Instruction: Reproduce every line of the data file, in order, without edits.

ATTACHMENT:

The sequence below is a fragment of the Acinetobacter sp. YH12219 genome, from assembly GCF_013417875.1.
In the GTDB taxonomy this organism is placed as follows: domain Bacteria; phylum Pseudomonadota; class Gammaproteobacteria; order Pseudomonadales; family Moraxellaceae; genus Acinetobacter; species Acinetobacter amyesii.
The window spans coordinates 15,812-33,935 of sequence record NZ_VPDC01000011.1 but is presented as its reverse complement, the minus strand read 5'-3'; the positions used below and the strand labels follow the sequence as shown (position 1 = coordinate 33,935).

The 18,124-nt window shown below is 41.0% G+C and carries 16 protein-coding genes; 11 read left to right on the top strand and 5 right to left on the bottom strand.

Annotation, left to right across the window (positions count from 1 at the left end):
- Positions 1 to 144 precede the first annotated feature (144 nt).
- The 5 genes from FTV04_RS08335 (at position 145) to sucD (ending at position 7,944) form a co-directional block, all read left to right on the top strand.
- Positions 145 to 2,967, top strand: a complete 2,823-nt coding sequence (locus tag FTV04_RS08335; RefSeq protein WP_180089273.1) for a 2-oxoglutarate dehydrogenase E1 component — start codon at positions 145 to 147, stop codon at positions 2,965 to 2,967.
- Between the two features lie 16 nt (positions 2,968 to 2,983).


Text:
The sequence below is a fragment of the Acinetobacter sp. YH12219 genome, from assembly GCF_013417875.1.
In the GTDB taxonomy this organism is placed as follows: domain Bacteria; phylum Pseudomonadota; class Gammaproteobacteria; order Pseudomonadales; family Moraxellaceae; genus Acinetobacter; species Acinetobacter amyesii.
The window spans coordinates 15,812-33,935 of sequence record NZ_VPDC01000011.1 but is presented as its reverse complement, the minus strand read 5'-3'; the positions used below and the strand labels follow the sequence as shown (position 1 = coordinate 33,935).

The 18,124-nt window shown below is 41.0% G+C and carries 16 protein-coding genes; 11 read left to right on the top strand and 5 right to left on the bottom strand.

Annotation, left to right across the window (positions count from 1 at the left end):
- Positions 1 to 144 precede the first annotated feature (144 nt).
- The 5 genes from FTV04_RS08335 (at position 145) to sucD (ending at position 7,944) form a co-directional block, all read left to right on the top strand.
- Positions 145 to 2,967, top strand: a complete 2,823-nt coding sequence (locus tag FTV04_RS08335; RefSeq protein WP_180089273.1) for a 2-oxoglutarate dehydrogenase E1 component — start codon at positions 145 to 147, stop codon at positions 2,965 to 2,967.
- Between the two features lie 16 nt (positions 2,968 to 2,983).